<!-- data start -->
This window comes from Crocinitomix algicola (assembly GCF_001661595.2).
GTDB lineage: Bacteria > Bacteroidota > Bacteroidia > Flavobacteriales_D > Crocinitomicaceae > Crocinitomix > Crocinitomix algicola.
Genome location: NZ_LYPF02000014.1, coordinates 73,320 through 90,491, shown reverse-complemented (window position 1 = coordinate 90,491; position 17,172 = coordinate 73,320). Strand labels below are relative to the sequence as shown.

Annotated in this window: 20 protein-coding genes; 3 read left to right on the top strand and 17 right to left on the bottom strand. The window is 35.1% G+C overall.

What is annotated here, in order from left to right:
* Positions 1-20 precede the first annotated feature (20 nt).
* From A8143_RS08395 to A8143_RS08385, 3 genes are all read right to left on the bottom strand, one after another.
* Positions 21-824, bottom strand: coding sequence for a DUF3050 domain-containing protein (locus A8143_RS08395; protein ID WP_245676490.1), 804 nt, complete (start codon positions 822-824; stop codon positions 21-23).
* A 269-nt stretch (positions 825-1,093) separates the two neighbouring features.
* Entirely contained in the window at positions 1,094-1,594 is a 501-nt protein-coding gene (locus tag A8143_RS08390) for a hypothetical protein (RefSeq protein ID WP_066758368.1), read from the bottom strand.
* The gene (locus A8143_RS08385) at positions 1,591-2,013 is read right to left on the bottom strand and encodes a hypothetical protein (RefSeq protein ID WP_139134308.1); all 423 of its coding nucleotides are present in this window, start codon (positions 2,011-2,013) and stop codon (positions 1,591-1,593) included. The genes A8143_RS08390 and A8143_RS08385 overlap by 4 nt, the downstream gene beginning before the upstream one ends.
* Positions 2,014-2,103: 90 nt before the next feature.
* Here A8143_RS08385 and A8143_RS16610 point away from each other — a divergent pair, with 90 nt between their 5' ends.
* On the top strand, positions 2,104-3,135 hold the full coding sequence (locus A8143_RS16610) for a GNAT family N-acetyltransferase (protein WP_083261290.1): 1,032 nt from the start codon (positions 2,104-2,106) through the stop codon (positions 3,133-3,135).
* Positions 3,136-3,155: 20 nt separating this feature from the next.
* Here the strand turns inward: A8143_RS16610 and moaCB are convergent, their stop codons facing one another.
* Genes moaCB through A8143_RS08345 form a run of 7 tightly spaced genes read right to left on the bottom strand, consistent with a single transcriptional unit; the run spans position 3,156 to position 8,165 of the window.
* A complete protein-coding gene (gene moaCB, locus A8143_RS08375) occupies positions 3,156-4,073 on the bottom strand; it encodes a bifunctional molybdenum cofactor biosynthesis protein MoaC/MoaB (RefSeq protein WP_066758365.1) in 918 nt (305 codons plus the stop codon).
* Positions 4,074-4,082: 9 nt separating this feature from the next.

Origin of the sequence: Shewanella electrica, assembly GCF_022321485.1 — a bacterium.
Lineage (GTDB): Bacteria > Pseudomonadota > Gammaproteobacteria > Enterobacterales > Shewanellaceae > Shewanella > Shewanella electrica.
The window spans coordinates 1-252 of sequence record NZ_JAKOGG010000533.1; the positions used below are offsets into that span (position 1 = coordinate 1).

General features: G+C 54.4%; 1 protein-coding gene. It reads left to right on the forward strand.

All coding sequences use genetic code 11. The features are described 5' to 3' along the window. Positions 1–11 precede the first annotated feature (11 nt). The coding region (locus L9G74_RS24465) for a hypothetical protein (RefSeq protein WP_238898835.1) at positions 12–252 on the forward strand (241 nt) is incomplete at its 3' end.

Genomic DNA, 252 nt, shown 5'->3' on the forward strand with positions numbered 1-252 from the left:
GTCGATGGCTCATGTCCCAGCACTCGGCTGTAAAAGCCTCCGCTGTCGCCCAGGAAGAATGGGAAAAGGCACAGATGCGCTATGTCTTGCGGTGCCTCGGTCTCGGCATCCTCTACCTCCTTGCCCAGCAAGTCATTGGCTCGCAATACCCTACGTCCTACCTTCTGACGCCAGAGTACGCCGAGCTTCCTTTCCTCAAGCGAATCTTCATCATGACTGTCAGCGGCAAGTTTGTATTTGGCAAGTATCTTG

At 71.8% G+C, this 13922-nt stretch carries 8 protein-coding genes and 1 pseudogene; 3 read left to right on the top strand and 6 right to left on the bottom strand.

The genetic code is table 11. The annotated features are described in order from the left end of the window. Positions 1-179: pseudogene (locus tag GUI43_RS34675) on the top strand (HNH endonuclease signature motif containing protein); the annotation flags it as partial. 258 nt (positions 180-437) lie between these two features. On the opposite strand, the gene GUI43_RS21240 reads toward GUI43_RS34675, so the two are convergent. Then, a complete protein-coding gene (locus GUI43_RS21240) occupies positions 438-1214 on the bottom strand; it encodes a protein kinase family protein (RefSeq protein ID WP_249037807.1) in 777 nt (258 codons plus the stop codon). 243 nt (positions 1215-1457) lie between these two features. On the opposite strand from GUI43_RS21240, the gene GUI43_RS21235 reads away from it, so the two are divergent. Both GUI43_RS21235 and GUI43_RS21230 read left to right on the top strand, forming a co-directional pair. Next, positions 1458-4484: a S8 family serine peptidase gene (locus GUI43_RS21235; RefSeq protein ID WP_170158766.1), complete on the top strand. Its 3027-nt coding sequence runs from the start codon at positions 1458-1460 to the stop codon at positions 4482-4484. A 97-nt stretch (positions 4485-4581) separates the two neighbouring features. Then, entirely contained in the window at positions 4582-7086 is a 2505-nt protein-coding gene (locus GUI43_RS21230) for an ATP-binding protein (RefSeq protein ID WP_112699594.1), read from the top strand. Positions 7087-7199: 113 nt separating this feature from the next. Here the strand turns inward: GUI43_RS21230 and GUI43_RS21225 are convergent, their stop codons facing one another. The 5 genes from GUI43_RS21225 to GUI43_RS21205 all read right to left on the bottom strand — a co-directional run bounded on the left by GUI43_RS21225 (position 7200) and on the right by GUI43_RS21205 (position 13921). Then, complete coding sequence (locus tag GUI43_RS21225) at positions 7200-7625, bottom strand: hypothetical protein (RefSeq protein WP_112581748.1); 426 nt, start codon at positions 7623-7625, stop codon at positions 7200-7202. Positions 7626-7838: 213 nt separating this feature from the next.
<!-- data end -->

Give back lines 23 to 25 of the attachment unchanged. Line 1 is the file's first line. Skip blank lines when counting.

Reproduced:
General features: G+C 54.4%; 1 protein-coding gene. It reads left to right on the forward strand.

All coding sequences use genetic code 11. The features are described 5' to 3' along the window. Positions 1–11 precede the first annotated feature (11 nt). The coding region (locus L9G74_RS24465) for a hypothetical protein (RefSeq protein WP_238898835.1) at positions 12–252 on the forward strand (241 nt) is incomplete at its 3' end.

Genomic DNA, 252 nt, shown 5'->3' on the forward strand with positions numbered 1-252 from the left: